EventMobi CEO Bob Vaez is confident in a bright future for virtual events as the “center block of any year-round engagement strategy for event communities, customer communities, employee events, associations, etc.” Vaez sees virtual events essentially replacing webinars and small events. On the flip side, he doesn’t believe major in-person events that thrive on high-value networking, sponsorship, and education will decline.
Another common shift to more than one platform is an added focus on video production capabilities. For example, InEvent markets itself as a fully featured yet affordable platform to both planners are A/V professionals. “There is a gap currently between affordable platforms not delivering 100 percent what event planners are looking for and very expensive solutions that fill all the requirements with services but lack an out-of-the-box product solution. Filling that void with the right amount of services, partners, and software will be key for 2022 and 2023,” said InEvent CEO Pedro Góes.
Another company focusing on video production is Hopin. Its product roadmap leans towards engagement and connection as it shifts to what it calls a community experience platform. In addition, Hopin continues to invest in hybrid and onsite capabilities and non-event streaming and video sharing.
Service Level as a Differentiator
Incremental developments offer a steady evolution of event tech. However, standing out requires a clear and differentiated vision of the market. The level of customization and hand-holding is one area where platforms take different approaches.
For example, Hopin leans heavily towards a software-as-a-service (SaaS) model with planners managing platforms themselves. CEO Boufarhat’s vision for the future of virtual events revolves around self-serve, easy-to-implement experiences. “2023 will be the year of simple, lightweight experiences — without compromising on keystone features like branding and customization,” he said.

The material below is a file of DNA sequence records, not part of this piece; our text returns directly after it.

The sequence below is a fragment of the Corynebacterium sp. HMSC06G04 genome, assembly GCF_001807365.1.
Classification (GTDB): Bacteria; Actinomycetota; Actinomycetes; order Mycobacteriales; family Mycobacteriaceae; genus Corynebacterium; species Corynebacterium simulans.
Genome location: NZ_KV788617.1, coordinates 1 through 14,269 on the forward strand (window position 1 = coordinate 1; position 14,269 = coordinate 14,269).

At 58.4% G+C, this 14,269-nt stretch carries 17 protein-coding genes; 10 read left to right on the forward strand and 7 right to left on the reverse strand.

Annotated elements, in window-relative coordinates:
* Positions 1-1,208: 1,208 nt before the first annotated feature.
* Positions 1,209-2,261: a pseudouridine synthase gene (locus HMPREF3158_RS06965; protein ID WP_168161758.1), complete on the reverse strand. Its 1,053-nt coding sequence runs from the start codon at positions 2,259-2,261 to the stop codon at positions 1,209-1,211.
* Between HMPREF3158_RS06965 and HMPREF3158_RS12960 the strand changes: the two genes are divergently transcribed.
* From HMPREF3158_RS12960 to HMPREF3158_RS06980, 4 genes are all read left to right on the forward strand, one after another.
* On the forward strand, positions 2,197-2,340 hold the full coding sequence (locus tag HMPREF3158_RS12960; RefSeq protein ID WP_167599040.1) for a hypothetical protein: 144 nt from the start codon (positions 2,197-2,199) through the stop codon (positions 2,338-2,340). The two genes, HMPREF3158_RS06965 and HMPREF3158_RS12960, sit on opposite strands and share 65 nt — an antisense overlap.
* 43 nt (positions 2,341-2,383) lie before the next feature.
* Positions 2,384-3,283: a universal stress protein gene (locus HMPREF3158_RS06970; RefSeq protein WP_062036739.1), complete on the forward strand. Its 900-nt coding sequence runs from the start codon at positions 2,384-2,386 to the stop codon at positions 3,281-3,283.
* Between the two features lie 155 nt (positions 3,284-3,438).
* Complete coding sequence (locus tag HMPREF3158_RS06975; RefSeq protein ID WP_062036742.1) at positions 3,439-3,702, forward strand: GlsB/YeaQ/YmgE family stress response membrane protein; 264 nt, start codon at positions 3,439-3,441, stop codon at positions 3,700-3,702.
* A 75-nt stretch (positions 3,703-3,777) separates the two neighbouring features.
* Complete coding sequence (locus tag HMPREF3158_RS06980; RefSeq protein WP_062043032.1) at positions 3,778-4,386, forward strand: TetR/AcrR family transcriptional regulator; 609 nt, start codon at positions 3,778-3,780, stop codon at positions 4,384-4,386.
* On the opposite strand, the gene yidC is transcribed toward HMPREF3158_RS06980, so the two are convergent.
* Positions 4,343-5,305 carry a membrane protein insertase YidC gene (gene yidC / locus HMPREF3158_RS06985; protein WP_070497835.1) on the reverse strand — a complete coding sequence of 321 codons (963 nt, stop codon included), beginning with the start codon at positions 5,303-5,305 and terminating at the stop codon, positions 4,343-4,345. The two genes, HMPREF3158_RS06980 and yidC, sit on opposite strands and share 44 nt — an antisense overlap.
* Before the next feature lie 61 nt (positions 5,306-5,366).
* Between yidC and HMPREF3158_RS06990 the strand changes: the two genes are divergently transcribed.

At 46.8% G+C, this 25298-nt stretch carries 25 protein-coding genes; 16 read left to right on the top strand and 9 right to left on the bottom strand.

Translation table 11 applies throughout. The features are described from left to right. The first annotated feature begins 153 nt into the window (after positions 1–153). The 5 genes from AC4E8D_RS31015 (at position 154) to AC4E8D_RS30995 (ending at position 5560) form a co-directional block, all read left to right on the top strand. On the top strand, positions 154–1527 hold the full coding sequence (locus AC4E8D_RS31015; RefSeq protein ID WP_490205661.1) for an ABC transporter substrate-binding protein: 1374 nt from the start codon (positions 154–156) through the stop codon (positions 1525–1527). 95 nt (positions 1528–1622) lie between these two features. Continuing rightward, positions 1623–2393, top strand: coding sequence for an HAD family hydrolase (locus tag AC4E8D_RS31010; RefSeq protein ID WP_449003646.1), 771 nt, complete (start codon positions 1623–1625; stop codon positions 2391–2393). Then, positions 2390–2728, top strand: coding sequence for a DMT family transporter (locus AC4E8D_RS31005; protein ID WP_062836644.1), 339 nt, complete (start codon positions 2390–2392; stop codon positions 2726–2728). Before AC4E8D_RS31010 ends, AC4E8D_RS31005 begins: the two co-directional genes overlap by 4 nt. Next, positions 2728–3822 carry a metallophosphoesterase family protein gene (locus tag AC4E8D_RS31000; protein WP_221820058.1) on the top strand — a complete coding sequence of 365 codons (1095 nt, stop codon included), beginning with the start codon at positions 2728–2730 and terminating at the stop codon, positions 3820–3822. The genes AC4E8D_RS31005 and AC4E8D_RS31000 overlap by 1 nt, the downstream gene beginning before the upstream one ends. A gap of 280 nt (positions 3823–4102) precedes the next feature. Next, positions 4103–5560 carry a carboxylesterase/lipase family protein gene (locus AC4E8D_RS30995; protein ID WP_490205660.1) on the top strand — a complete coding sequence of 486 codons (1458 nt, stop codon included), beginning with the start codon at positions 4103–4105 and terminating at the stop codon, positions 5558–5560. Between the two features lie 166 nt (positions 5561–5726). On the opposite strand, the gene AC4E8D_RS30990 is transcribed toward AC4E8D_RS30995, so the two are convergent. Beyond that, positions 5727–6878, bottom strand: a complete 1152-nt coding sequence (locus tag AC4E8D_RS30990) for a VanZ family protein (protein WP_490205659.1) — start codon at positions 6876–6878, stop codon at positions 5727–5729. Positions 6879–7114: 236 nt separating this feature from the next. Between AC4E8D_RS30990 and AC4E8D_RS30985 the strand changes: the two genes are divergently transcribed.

MeetingPlay + Aventri + eventcore is better known for its fully bespoke solutions complete with high-level service for top-tier customers. “The most successful event technology companies are going to diversify and bring incremental solutions to the table for their customers that optimize the experience, optimize cost and logistics and, more importantly, focus on the attendee journey like never before,” said Schwinger.
Event tech platforms share a common vision of offering attendees the freedom to select how they engage with events. “Bizzabo sees a future where attendees move fluidly between virtual and physical experiences without interference from the technology itself,” said Alroy.
Empowering attendees to move seamlessly between in-person or virtual participation demands that event platforms offer a complete omnichannel approach to event communities. This adds complexity that may sound daunting to less event tech-savvy planners, but the benefits are impressive. Event marketing platform RainFocus heavily invested in this vision and coined the term unified events. The future of events will be integrated, personalized, and data-driven, allowing marketers to deliver well-timed content through all formats — in-person, virtual, and hybrid — tailored to each attendee and their preference,” said JR Sherman, CEO, RainFocus.